Authorities have published the annual point-in-time count of King County’s homeless population. As of January 27, there were a minimum of 3,857 people sleeping outside in Seattle. Because of changes in the methodology of counting, that number can’t be directly compared to the 2,942 counted last year.
Countywide, a total of 11,643 people were experiencing homelessness, according to All Home, which conducted the count. This figure includes 6,158 people who were living in shelters or emergency housing and 5,483 people living on the streets.
These high numbers don’t necessarily indicate incompetence on the part of local governments’ attempts to address homelessness, according to All Home director Mark Putnam, who today presented the report to a co-meeting of the city and county councils. He said that last year, 7,500 households moved from homelessness into housing in King County. And according to Seattle Human Services Department Director Catherine Lester, the city and county have added more than 500 new beds in authorized homeless encampments over the past several years.
But despite these countermeasures, local residents keep becoming homeless, typically after losing their job. “Everybody…knows that homelessness is a symptom of many other failures,” said Adrienne Quinn, Director of Seattle/King County Public Health. These include the expensive housing market and a fraying social safety net. To partly address the former, Quinn said, the county is currently working to produce “modular [housing] units which come in at a lower cost” than other housing options.
Real Change and some other homeless advocacy organizations criticized All Home for not releasing the raw count numbers in January, when they were collected. All Home said they needed the time to crunch the numbers. In past years, the one night count has used a blunter formula for inferring the overall homeless population from specific symptoms of homelessness (for example, the number of tents counted). In 2017, the count adopted a new, more fine-grained methodology for inferring population based on symptoms. As a result, comparing this year’s numbers to last years’ is “inevitable, but a little apples and oranges,” said Putnam.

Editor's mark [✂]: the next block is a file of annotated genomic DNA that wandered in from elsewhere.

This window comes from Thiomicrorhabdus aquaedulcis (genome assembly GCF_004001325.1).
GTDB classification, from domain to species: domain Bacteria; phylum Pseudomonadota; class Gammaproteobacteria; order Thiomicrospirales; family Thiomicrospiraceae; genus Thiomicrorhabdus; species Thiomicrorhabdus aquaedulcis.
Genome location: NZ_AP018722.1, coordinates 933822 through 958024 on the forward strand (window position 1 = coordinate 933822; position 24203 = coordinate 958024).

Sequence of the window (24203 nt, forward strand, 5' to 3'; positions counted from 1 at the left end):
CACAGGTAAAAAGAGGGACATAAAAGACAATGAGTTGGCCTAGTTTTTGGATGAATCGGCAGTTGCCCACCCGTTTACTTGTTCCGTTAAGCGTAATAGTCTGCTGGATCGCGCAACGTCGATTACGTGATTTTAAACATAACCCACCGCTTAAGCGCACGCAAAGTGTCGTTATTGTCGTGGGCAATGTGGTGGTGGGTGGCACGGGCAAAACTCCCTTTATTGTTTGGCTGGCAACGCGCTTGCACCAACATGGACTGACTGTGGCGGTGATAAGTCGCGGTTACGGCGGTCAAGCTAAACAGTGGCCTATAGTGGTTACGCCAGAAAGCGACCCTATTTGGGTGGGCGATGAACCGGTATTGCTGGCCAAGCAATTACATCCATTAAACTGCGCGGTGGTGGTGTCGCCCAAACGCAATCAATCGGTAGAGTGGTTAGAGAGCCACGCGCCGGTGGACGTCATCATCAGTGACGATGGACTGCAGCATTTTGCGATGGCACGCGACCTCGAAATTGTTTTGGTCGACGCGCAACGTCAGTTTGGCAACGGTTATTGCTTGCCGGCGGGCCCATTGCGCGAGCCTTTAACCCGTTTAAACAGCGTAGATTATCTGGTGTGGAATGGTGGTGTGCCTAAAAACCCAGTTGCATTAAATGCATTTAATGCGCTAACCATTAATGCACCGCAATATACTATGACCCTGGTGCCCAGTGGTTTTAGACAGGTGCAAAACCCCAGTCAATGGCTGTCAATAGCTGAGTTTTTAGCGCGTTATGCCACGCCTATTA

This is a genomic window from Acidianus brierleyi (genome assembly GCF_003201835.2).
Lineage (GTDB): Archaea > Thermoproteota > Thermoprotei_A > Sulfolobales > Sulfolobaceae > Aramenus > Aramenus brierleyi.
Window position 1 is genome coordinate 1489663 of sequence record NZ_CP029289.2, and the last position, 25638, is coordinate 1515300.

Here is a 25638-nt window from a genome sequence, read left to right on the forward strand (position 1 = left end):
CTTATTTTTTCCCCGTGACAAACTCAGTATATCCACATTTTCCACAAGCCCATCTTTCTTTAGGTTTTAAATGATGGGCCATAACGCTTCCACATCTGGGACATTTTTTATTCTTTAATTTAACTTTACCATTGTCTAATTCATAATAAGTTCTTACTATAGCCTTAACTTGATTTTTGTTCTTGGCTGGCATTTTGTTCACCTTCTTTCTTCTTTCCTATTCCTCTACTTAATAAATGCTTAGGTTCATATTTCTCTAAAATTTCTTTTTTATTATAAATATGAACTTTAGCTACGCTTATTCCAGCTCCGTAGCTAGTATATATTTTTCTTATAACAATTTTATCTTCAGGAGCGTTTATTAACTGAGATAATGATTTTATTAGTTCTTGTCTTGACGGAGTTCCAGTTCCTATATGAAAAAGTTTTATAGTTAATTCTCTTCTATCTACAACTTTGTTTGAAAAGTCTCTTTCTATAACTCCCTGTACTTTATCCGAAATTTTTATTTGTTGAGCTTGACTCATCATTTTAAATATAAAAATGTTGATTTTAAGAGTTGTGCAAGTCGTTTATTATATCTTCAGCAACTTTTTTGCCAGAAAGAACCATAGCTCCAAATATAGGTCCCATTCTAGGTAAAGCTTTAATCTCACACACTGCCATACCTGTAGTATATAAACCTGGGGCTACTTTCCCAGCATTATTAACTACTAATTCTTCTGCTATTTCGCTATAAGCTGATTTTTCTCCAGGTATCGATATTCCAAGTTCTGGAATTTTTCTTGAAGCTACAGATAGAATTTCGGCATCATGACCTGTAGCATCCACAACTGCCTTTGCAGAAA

The value of the new methodology is that it gives authorities “a better understanding of who is homeless…and why,” said Lester.
According to the report, 70 percent of King County’s homeless population lives in Seattle. As in previous years, counters found that most resided in the county before becoming homeless, typically either as a renter or with friends or relatives. The report estimates that there are 2,773 “chronically” homeless people in King County—that is, people who have been “sleeping in places not meant for human habitation or staying in emergency shelters for a year or longer, or experiencing at least four such episodes of homelessness in the last three years, and also living with a disabling condition.” Some more estimates from the report:
-Number of homeless veterans: 1,329
-Number of homeless households with children: 905
-Number of unaccompanied youth and young adults: 1,498
-Percentage of local homeless people with a history of experiencing domestic violence or abuse: 40
-Percentage of local homeless queer people with a history of experiencing domestic violence or abuse: 58
-Relative to the general King County population, white and especially Asian people are underrepresented among the homeless, while Latino and especially black people are overrepresented
-Men are about twice as likely as women to be homeless
One of the report’s takeaways is that “housing ends homelessness.” According to the report, 92 percent of local homeless people say they would move into decent housing if they could. According to Putnam, more than 90 percent of homeless people who get housing retain it for at least two years.
“The general public thinks we’re failing miserably” at addressing homelessness, said Seattle City Councilmember Bruce Harrell at the meeting. “No matter how much we try to do, we’re not winning in the court of public opinion.”
County Councilmember Rod Dembowski agreed, comparing the task of ending homelessness to “trying to dig a hole to China.”
One obstacle to creating adequate shelter and housing for homeless people, said Quinn, is resistance from neighbors to having such facilities sited nearby. “Every time we try to site a shelter for single adults,” she said, “we get community pushback” from people who don’t want riffraff in their neighborhood. That resistance had been on display during public comment before Quinn spoke. One commenter—Melody from Belltown—urged the councils to literally “outlaw homelessness…We shouldn’t allow them to live on our streets.”
This post has been updated.